Irenaeus [A.D. ? – 202] was an important early church father. He knew Polycarp, a student of the apostle John. He taught that Scripture is materially sufficient containing all we need for salvation and that the oral tradition of the apostles was eventually crystallized into Scripture, our final authority:
“We have learned from none others the plan of our salvation, than from those through whom the Gospel has come down to us, which they did at one time proclaim in public, and, at a later period, by the will of God, handed down to us in the Scriptures, to be the ground and pillar of our faith” (Irenaeus, Against Heresies, 3. 1. 1).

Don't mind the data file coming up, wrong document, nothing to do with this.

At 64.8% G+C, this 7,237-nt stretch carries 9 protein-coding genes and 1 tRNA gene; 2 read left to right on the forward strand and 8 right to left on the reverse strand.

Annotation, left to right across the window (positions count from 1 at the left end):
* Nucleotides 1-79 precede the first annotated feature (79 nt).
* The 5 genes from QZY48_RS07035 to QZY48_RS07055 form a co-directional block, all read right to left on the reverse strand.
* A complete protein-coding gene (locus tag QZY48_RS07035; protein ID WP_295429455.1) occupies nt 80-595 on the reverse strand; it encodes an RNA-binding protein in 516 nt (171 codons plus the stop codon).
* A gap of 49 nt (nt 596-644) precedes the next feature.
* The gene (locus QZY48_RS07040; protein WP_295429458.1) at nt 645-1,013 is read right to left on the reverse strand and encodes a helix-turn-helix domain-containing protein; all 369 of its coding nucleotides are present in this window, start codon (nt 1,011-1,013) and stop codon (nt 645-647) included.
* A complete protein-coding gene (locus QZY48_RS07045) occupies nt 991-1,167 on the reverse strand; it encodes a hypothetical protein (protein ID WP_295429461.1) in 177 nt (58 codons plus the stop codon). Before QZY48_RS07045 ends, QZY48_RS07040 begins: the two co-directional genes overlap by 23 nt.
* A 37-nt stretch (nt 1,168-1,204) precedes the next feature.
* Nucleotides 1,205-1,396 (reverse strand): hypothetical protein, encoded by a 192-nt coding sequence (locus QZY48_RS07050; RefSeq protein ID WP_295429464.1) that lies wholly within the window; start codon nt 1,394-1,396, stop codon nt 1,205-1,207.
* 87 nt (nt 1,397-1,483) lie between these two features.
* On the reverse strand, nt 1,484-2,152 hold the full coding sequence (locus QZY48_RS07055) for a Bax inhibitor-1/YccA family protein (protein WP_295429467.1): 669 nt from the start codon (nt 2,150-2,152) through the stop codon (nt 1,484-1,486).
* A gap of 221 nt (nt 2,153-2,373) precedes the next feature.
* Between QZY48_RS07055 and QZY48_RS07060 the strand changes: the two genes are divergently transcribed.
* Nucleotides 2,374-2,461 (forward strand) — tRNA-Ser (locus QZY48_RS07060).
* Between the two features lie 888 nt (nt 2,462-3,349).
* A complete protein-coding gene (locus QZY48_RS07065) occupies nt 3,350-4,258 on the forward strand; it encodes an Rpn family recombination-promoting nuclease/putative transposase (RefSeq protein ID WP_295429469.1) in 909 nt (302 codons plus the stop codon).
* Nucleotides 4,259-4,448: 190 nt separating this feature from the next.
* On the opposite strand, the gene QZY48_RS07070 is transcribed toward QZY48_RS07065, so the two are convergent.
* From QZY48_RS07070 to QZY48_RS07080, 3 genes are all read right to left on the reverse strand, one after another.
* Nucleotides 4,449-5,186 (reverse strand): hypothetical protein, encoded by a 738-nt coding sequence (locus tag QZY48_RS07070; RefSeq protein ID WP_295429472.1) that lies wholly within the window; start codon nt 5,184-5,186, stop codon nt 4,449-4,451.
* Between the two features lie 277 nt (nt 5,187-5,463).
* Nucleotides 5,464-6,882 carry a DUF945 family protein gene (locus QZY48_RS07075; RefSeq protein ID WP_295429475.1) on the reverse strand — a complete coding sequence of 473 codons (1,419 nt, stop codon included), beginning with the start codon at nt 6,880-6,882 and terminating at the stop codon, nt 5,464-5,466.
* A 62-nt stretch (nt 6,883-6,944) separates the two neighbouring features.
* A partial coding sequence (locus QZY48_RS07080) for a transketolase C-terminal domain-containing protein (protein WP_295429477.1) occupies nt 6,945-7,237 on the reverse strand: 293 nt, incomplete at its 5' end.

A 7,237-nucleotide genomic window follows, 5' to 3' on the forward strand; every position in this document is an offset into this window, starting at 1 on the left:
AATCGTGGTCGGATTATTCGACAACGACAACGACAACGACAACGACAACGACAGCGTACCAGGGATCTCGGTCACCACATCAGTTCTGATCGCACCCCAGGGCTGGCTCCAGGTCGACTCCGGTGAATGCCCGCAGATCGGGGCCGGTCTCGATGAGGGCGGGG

This refutes the Roman partim-partim view which says the apostles’ oral teachings were not inscripturated, but are instead comprised of extra-biblical doctrine which one must also follow for salvation.

Irenaeus affirmed Scripture is the ultimate authority which judges lesser authorities. His view was that unless something can be proved in Scripture, it is to be considered invented and not from God. Thus, according him, if one wants to hold to other sources as authorities, they must prove their content from the Scriptures:
“Such, then, is their [Gnostics] system, which neither the prophets announced, nor the Lord taught, nor the apostles delivered, but of which they boast that beyond all others they have a perfect knowledge. They gather their views from other sources than the Scriptures” (Irenaeus, Against Heresies, 1. 8. 1).